Making It In Northern Michigan: Clark Manufacturing
The company maintains ISO:9001 certification and a dedicated quality management system. It also has a long history of investing in the most modern equipment, as demonstrated by the purchase of four milling centers from Mazak, a world-leader in the industry.
“We invest heavily in new technologies,” said Cameron Fuller, owner of the company with Brian Walter. “The machines we buy are costly – $150,000 on the low end but all the way up to $1 million.”
From the start in 1975, the company has made original and replacement parts for equipment manufacturers. That niche is created, Fuller explained, because many companies focus on designing and assembling, but do not make all the parts that go into their products.
“So it’s more economical for them to have their parts made elsewhere,” he said.
Hiring Top Notch Employees
It takes more than cutting-edge machines, however, to compete in this field. Precision tooling has always been a demanding craft; it requires a special kind of worker – one with a compulsive eye for detail. Accuracy is all important. That is particularly true in small-batch, custom work like that done at Clark.
Fuller said one of the biggest challenges in the industry is finding the next generation of skilled workers. Ideal qualifications for most positions require knowledge of trigonometry and computer software. That’s why his company mentors high school students and supports programs like Northwestern Michigan College’s engineering technology program.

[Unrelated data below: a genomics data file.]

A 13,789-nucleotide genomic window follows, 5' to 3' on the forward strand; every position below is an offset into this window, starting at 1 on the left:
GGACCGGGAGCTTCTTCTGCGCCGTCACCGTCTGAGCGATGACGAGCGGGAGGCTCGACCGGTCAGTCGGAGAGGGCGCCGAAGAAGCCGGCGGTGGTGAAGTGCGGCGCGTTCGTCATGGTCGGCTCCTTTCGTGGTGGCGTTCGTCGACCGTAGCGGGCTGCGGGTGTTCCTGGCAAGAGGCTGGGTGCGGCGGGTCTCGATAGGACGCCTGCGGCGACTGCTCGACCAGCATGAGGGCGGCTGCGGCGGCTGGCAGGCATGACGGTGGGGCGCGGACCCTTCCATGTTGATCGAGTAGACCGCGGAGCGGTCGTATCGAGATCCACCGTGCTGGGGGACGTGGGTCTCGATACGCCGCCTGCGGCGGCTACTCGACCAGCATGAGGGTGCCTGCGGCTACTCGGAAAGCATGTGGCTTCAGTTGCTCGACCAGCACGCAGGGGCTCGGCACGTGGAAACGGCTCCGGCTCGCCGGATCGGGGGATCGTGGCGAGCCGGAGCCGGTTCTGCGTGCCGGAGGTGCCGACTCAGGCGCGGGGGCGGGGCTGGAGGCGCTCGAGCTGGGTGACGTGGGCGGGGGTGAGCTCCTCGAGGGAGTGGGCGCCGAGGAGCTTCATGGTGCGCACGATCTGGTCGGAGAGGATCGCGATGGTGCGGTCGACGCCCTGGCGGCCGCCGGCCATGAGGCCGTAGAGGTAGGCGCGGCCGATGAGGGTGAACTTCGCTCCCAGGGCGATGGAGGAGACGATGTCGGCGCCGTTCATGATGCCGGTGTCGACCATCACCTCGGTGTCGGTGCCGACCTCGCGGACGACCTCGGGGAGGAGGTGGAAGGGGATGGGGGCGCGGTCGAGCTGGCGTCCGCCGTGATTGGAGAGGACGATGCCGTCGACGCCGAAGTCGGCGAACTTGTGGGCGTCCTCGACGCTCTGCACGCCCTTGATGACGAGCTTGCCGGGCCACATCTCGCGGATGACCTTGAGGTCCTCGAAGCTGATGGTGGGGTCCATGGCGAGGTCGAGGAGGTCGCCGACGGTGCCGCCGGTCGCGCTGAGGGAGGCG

Building Customer Relations
Clark Manufacturing is a textbook case of careful, organic growth. For years, the lion’s share of its clients serviced the oil and gas sector. Times were good. Clark invested – but wisely, and only as demand grew. In 2008, the company moved into a 55,000 square-foot building in Aero Industrial Park in Traverse City and the number of employees grew gradually to 120.
But things changed. A glut in oil and gas production led to scaled-back production and exploration which, in turn, led key suppliers to that industry to dramatically reduce orders for the parts Clark made.
That forced Clark to reduce its workforce to 70 workers, something Fuller said was especially tough in a company that had always valued longtime employees like the three recent retirees who, combined, had more than 100 years of service.
Since then, Clark has diversified its customer base.
“We’ve been able to pull in more medical industry customers and expand into other industrial sectors like agribusiness and suppliers of automotive and aerospace production line equipment,” Fuller said.
Some past business practices have also helped. Because it re-invested profits into state-of-the-art equipment all those years, the company now finds itself in a position to respond to new demands from other sectors.
That, Fuller said, puts the company in a strong position.